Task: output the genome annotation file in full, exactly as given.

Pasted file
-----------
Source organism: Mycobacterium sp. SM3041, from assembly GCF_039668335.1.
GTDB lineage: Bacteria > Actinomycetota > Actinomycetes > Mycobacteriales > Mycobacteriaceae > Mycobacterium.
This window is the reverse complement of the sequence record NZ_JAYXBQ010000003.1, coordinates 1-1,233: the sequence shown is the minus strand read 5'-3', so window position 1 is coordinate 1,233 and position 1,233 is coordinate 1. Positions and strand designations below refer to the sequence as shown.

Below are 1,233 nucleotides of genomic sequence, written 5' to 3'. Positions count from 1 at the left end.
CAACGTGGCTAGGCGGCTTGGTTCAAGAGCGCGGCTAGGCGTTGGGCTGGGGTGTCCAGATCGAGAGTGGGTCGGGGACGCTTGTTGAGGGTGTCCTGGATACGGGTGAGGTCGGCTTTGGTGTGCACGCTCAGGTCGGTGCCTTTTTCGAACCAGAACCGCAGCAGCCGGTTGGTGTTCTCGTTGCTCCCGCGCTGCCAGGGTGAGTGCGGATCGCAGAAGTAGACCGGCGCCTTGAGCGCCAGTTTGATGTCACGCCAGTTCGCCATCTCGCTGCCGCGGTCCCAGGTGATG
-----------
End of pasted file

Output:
Source organism: Mycobacterium sp. SM3041, from assembly GCF_039668335.1.
GTDB lineage: Bacteria > Actinomycetota > Actinomycetes > Mycobacteriales > Mycobacteriaceae > Mycobacterium.
This window is the reverse complement of the sequence record NZ_JAYXBQ010000003.1, coordinates 1-1,233: the sequence shown is the minus strand read 5'-3', so window position 1 is coordinate 1,233 and position 1,233 is coordinate 1. Positions and strand designations below refer to the sequence as shown.

Below are 1,233 nucleotides of genomic sequence, written 5' to 3'. Positions count from 1 at the left end.
CAACGTGGCTAGGCGGCTTGGTTCAAGAGCGCGGCTAGGCGTTGGGCTGGGGTGTCCAGATCGAGAGTGGGTCGGGGACGCTTGTTGAGGGTGTCCTGGATACGGGTGAGGTCGGCTTTGGTGTGCACGCTCAGGTCGGTGCCTTTTTCGAACCAGAACCGCAGCAGCCGGTTGGTGTTCTCGTTGCTCCCGCGCTGCCAGGGTGAGTGCGGATCGCAGAAGTAGACCGGCGCCTTGAGCGCCAGTTTGATGTCACGCCAGTTCGCCATCTCGCTGCCGCGGTCCCAGGTGATG